A young boy clutching a football walks through crowded streets.  He notices an imposing door, which is slightly ajar.  Silently it swings open, and he tiptoes through to discover an empty theatre foyer.  Moving forward he enters the auditorium – dark, empty, all the seats sadly waiting for an audience.  He hears a noise, sees a light, and crouches down to avoid the torch beam of the security guard.

Then suddenly the lights come on, the tabs go up, and the boy is drawn onstage.  Exploring further, he is mesmerised by the costumes, ‘heads’ and all the props lying around, just waiting for the performers.  Suddenly a big hamper’s lid opens, and out comes…

The Secret Theatre wascreated by Scottish Ballet’s CEO and Artistic Director Christopher Hampson and long-term collaborator Lez Brotherston and directed for screen by Jess and Morgs, using music by Rimsky-Korsakov and Tchaikovsky, recorded live by the Scottish Ballet Orchestra.  Anyone familiar with Scottish Ballet’s recent Christmas shows will recognise characters, choreography and music from previous works, and have fun identifying characters and situations.  I don’t want to give too much away, but I was delighted to get another look at some of my favourite parts of the Snow Queen and the Nutcracker.

What I found fascinating, and what for me is one of the huge advantages of a show that was conceived and directed for the camera, is the possibility of close-ups of the dancers and an ‘all-round’ view of some of the movements.  Even more attractive because usually impossible was the engagement of the dancers with the camera lens – seeing real people rather than fairy-tale characters remote from everyday life, interacting with each other and particularly with the young boy, superbly played by Leo Tetteh – just the right amount of wide-eyed innocence coupled with a keen sense of fun and enjoyment of this magical world into which he’s suddenly been catapulted.  All the incredible dancers in the company were given the opportunity to show off, and they did so with a right good will – though I noticed that the girls rarely got to show off quite as athletically and exuberantly as the boys did – but that’s ballet for you, eh?   

I thoroughly enjoyed the privilege of a press screening, and will cheerfully watch the show again, probably more than once, in the run-up to Christmas, as it’s a perfect antidote to the gloom that can so easily settle around us in these challenging times!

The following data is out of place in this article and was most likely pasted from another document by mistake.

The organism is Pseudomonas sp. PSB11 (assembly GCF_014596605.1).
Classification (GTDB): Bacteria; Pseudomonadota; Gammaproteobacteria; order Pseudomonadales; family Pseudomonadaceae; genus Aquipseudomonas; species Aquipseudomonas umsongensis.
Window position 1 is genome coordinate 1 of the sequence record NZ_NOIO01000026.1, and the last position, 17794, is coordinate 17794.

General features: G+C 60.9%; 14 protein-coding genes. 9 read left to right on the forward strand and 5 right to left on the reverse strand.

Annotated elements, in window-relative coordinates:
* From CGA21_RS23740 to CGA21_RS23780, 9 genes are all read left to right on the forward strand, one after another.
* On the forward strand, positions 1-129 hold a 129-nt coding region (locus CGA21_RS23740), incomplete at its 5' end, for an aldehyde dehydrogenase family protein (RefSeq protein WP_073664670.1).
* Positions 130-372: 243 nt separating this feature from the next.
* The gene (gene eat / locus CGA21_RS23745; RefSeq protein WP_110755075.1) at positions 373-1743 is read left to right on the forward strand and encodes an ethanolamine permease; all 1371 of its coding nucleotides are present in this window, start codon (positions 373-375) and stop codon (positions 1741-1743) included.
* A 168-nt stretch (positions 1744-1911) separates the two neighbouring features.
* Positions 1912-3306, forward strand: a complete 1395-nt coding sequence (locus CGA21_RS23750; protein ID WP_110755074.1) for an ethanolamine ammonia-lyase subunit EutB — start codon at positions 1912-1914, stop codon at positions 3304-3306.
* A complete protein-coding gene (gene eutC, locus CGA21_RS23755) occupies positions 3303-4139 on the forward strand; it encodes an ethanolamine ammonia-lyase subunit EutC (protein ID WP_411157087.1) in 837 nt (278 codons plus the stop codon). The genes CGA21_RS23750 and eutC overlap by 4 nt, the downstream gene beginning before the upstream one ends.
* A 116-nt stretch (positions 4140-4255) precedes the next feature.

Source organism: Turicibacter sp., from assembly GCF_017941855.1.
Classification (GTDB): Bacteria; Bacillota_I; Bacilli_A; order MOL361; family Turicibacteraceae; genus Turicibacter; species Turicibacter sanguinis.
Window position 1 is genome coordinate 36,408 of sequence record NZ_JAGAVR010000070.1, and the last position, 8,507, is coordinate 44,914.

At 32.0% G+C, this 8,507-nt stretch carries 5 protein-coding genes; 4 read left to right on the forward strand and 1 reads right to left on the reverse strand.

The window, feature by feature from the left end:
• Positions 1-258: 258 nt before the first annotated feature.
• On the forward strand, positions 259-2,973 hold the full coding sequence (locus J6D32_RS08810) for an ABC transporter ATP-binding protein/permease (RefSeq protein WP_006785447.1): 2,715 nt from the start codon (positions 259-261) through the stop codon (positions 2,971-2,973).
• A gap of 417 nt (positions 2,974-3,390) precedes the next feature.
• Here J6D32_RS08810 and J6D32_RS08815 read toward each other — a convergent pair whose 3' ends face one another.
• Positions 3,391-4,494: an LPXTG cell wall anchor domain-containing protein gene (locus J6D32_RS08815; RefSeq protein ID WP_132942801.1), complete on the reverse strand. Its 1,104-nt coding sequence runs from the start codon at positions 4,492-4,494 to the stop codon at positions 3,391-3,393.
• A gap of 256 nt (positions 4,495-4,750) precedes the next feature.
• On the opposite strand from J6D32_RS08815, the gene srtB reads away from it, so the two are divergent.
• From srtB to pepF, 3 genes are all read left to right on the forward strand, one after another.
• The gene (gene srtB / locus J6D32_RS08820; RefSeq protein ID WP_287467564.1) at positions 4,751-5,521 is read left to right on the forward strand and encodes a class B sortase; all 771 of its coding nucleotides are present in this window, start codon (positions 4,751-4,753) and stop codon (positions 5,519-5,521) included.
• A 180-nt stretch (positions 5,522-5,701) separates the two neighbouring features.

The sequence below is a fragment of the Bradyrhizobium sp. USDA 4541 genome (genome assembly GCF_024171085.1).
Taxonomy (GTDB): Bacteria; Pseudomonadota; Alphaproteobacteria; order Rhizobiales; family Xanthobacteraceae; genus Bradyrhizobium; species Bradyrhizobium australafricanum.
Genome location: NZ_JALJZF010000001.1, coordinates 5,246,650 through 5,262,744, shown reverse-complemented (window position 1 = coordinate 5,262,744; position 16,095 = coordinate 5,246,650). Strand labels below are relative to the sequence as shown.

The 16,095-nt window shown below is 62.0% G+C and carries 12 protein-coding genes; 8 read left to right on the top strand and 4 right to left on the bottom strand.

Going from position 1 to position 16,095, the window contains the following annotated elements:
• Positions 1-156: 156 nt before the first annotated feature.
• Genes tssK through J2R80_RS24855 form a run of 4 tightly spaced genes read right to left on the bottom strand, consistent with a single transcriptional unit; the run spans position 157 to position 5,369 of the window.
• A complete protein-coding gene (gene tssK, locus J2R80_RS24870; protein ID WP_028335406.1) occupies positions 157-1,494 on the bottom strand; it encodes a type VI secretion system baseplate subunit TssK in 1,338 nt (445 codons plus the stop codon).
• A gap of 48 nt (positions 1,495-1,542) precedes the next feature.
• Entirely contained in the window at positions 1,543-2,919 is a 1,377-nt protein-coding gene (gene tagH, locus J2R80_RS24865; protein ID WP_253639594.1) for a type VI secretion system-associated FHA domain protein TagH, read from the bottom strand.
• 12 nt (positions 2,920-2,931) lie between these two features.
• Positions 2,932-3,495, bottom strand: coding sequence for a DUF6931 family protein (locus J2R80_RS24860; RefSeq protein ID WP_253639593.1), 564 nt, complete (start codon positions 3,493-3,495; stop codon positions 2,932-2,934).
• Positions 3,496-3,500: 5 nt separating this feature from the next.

The Secret Theatre will have its public premiere on Monday 21 December at 6pm. It will be available to watch until 11.59 on 24 December. Tickets are free but must be booked in advance via Scottish Ballet’s website, and can be booked up until 5pm on 24 December (all times are GMT).  The film will be accompanied by a series of talks and workshops tailored to the communities Scottish Ballet tours to, delivered in partnership with venues – check the website for details. 

And that’s not all – there’s plenty to look forward to in 2021, including a brand new short film The Swan, inspired by the stage production of Swan Lake; a new programme of adult and children’s ballet classes presented on Zoom and a range of health resources, including dance classes for those living with neurological conditions, and movement resources for NHS staff and keyworkers.  In addition, a free membership scheme has been launched so that audiences can stay connected with Scottish Ballet.

As Christopher Hampson says, Dance is a medium that brings people together and now, more than ever, we need to connect with each other. By bringing new artistic and engagement work into people’s homes this winter, we celebrate the benefits and importance of creativity in all its forms.

Thank goodness for Scottish Ballet and all the other companies that are working so hard to keep our spirits up and help us look towards the time we can once more enjoy live theatre.  If you’d like to support the making of The Secret Theatre please consider donating. Thank you.

If you would like to make a donation online, you can do so here

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Mary Woodward